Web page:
I do think there is a simple way in order to press upon a congregation the importance and power of prayer. One way is to elevate prayer to a key part of the worship service. This can be first exemplified by the pastor since he often has opportunity to pray. Simply taking the time before hand and plan out the opening prayer in stead of allowing it to be an impromptu exercise can go a long way to teaching others to pray. Church history is full of men who wrote prayers: the contemporary church can learn a lot from those prayers and perhaps even write its own.

A second way to encourage good corporate prayer is by taking out the element of surprise. Some churches call on men and women of the church to offer up prayers. Often this is done impromptu and the person who is called on to pray may not have been prepared to pray at that time and offer up a well meaning but distracted prayer. Perhaps the worship leader can let the person who will be offering the prayer know a week ahead of time. One practice that was helpful in one church I attended as a teenager was that the scripture reading for that service was assigned prior to the actual reading. The negative side was that the assignment was only about 10 minutes before the reading, but it’s a good step none the less.

If churches are serious about the place of prayer – a proposition that I believe and accept but have not articulated here – they will take the time to think ahead and plan out the place of prayer in the service. We know that Sunday is just around the corner and that prayers will be made – should’t we be prepared for them?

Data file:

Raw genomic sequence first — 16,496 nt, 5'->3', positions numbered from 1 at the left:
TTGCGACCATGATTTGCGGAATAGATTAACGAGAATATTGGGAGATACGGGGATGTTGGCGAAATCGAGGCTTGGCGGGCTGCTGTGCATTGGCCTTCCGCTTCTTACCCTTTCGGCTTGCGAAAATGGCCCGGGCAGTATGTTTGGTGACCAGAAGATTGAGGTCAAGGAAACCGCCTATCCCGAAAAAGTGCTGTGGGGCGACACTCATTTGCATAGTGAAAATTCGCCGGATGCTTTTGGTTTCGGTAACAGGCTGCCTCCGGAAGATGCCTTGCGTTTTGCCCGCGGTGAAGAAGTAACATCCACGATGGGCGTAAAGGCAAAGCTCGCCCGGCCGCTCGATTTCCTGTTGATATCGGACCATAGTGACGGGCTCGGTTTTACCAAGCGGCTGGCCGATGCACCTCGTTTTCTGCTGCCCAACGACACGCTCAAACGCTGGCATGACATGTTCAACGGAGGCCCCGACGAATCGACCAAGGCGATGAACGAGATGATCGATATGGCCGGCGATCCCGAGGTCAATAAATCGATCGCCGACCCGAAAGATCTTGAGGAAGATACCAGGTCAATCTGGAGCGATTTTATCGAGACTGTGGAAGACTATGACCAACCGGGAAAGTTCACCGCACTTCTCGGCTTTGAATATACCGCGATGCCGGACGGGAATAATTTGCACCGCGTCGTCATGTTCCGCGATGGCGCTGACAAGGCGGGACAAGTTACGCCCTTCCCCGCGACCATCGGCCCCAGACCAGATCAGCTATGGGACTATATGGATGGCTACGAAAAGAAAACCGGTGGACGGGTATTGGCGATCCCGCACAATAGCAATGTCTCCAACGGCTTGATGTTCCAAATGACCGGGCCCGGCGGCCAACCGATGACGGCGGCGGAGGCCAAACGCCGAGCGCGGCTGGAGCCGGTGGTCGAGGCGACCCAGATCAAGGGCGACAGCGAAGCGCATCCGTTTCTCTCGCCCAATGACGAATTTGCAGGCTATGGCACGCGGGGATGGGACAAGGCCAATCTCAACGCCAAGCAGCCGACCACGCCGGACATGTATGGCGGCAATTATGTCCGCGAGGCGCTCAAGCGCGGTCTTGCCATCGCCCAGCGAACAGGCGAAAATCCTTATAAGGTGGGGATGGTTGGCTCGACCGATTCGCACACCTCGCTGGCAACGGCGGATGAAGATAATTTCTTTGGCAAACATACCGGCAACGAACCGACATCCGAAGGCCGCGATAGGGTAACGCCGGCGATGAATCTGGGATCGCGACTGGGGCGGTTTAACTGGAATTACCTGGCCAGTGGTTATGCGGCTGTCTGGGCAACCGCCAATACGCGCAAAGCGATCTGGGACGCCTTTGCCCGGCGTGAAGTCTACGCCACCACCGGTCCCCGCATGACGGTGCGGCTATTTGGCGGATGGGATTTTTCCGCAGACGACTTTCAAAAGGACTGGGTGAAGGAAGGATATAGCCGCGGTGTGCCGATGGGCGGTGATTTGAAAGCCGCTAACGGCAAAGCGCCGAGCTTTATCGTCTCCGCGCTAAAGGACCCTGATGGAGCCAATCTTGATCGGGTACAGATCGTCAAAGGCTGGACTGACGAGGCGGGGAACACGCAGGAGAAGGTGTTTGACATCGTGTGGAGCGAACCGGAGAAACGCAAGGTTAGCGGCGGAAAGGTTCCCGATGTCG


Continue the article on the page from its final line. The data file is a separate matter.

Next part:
Working through things indifferent

Each theological tradition deals with adiaphora in their own way, but each individual must also work through dealing with issues that people often disagree over. The basic concept of indifferent things is areas of life which are neither moral or immoral, but may be enjoyed or not enjoyed by an individual. Though I do not attempt in this post to speak authoritatively on the issue, I desire to lay out the framework I use to work though the issues of life that may not be directly addressed by scripture.

So, how do I work through the issues? First, I must determine if the issue I am working through truly is an indifferent thing. My initial questions are these:

  1. Is the issue I am working through directly condemned or commended in scripture? This is the easy part: if it is condemned then I have the obligation to avoid it and if it is commended (commanded) then I have the obligation to follow through on scripture’s precepts.
  2. Does scripture speak to similar issues and what is the reasoning behind why scripture speaks to a situation? For example, scripture has much to say about the body and before I simply relegate something the the category of “indifferent,” I want to at least look at it’s effect on my body. This is only an example area as I will also look at the mental and emotional effects of the situation as well. This is also a double edged sword since obedience to a moral imperative can lead to physical, mental, and emotional harm.